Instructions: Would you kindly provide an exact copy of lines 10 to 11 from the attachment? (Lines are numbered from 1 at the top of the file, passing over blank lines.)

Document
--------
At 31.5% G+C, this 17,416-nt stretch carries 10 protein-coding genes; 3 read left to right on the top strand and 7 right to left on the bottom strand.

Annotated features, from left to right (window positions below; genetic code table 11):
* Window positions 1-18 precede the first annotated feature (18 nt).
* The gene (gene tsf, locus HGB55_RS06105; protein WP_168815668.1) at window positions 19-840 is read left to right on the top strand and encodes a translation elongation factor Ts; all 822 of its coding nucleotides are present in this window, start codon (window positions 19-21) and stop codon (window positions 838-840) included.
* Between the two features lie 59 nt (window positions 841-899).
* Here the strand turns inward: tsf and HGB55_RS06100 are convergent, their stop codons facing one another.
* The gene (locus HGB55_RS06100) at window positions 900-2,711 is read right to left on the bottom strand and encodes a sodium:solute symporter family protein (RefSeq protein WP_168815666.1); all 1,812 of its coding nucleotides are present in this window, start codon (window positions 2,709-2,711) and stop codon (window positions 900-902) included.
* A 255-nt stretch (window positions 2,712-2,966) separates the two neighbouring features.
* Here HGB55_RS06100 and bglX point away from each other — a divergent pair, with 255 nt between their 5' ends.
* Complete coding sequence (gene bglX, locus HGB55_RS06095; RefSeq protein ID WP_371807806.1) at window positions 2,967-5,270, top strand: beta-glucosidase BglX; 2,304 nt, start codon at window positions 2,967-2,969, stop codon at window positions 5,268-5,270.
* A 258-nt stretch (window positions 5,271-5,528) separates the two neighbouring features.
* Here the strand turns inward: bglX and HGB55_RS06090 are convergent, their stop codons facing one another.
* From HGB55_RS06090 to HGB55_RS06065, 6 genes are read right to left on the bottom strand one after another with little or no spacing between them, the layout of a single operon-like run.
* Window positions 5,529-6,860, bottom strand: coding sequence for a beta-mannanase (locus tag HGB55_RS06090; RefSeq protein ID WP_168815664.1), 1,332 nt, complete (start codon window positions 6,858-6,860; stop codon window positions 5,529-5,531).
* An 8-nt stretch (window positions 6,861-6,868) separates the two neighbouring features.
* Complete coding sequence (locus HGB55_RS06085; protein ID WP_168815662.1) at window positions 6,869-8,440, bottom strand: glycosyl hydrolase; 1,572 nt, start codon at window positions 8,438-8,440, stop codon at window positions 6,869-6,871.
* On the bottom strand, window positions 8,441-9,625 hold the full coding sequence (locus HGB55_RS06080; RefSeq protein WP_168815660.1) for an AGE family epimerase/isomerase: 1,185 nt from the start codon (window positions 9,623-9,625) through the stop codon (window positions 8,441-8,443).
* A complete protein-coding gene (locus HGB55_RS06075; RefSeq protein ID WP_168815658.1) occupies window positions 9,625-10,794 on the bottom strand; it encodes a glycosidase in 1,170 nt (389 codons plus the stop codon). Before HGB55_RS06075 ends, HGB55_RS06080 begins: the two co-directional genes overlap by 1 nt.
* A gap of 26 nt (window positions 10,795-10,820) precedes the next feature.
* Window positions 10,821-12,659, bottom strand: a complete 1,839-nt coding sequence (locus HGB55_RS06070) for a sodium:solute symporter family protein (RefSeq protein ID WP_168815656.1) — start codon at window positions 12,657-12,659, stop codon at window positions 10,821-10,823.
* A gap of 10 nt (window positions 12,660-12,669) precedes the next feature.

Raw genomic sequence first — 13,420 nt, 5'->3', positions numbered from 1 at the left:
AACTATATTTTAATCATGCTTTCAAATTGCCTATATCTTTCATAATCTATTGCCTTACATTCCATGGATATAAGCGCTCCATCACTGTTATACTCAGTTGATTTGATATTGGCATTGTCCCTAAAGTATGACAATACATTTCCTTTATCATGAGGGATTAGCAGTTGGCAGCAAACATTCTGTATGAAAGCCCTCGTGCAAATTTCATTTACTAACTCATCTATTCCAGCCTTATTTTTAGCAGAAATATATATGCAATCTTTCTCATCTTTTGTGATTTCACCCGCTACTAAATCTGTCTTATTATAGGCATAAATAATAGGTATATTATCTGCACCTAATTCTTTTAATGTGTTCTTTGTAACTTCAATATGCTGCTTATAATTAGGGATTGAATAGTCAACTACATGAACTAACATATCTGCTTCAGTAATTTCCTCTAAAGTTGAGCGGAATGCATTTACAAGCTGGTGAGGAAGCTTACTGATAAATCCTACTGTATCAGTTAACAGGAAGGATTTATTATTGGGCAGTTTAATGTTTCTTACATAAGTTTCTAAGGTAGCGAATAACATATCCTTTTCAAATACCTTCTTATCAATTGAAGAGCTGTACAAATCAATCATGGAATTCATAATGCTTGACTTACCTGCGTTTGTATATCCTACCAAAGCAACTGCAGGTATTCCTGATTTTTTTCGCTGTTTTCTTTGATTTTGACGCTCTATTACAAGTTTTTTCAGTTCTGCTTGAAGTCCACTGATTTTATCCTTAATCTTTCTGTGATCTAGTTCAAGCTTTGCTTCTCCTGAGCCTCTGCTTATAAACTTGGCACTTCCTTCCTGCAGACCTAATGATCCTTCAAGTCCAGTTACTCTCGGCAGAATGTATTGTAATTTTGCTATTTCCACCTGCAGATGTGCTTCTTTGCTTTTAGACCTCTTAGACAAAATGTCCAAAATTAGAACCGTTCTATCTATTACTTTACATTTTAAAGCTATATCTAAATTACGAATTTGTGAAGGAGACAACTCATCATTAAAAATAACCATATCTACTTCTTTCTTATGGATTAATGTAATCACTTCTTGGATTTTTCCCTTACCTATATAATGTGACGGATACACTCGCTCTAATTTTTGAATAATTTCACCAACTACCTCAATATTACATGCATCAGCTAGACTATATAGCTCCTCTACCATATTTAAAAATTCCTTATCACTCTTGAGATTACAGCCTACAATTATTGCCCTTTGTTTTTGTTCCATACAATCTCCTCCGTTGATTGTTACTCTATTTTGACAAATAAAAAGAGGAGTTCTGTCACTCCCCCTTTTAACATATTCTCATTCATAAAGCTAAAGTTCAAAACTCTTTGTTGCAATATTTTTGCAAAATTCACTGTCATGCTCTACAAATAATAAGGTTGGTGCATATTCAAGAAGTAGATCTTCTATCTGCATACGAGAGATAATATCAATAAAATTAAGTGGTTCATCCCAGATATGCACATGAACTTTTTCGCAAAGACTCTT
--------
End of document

* Complete coding sequence (gene bglX, locus HGB55_RS06095; RefSeq protein ID WP_371807806.1) at window positions 2,967-5,270, top strand: beta-glucosidase BglX; 2,304 nt, start codon at window positions 2,967-2,969, stop codon at window positions 5,268-5,270.
* A 258-nt stretch (window positions 5,271-5,528) separates the two neighbouring features.